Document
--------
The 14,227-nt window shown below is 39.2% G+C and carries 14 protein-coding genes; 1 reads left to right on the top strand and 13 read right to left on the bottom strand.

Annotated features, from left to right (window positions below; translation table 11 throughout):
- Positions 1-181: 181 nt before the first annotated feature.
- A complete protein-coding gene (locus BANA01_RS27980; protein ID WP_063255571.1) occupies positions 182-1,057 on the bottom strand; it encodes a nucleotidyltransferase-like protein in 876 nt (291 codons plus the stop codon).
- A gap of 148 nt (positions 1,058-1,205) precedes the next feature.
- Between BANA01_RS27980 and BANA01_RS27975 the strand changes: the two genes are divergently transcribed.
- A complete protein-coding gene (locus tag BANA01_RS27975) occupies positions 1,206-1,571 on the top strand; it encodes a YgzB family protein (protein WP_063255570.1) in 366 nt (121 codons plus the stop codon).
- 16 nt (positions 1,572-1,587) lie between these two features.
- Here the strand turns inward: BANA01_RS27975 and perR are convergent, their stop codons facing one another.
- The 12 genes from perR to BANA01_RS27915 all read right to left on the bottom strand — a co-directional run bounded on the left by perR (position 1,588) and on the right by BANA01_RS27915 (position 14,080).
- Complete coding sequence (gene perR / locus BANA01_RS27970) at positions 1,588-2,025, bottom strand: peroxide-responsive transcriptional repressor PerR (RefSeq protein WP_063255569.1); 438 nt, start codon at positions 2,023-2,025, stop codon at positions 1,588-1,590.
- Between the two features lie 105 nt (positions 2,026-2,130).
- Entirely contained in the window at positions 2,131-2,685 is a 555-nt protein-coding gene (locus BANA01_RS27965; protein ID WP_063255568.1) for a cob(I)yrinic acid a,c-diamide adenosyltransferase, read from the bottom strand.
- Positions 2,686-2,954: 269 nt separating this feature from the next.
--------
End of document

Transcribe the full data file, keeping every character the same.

The 14,227-nt window shown below is 39.2% G+C and carries 14 protein-coding genes; 1 reads left to right on the top strand and 13 read right to left on the bottom strand.

Annotated features, from left to right (window positions below; translation table 11 throughout):
- Positions 1-181: 181 nt before the first annotated feature.
- A complete protein-coding gene (locus BANA01_RS27980; protein ID WP_063255571.1) occupies positions 182-1,057 on the bottom strand; it encodes a nucleotidyltransferase-like protein in 876 nt (291 codons plus the stop codon).
- A gap of 148 nt (positions 1,058-1,205) precedes the next feature.
- Between BANA01_RS27980 and BANA01_RS27975 the strand changes: the two genes are divergently transcribed.
- A complete protein-coding gene (locus tag BANA01_RS27975) occupies positions 1,206-1,571 on the top strand; it encodes a YgzB family protein (protein WP_063255570.1) in 366 nt (121 codons plus the stop codon).
- 16 nt (positions 1,572-1,587) lie between these two features.
- Here the strand turns inward: BANA01_RS27975 and perR are convergent, their stop codons facing one another.
- The 12 genes from perR to BANA01_RS27915 all read right to left on the bottom strand — a co-directional run bounded on the left by perR (position 1,588) and on the right by BANA01_RS27915 (position 14,080).
- Complete coding sequence (gene perR / locus BANA01_RS27970) at positions 1,588-2,025, bottom strand: peroxide-responsive transcriptional repressor PerR (RefSeq protein WP_063255569.1); 438 nt, start codon at positions 2,023-2,025, stop codon at positions 1,588-1,590.
- Between the two features lie 105 nt (positions 2,026-2,130).
- Entirely contained in the window at positions 2,131-2,685 is a 555-nt protein-coding gene (locus BANA01_RS27965; protein ID WP_063255568.1) for a cob(I)yrinic acid a,c-diamide adenosyltransferase, read from the bottom strand.
- Positions 2,686-2,954: 269 nt separating this feature from the next.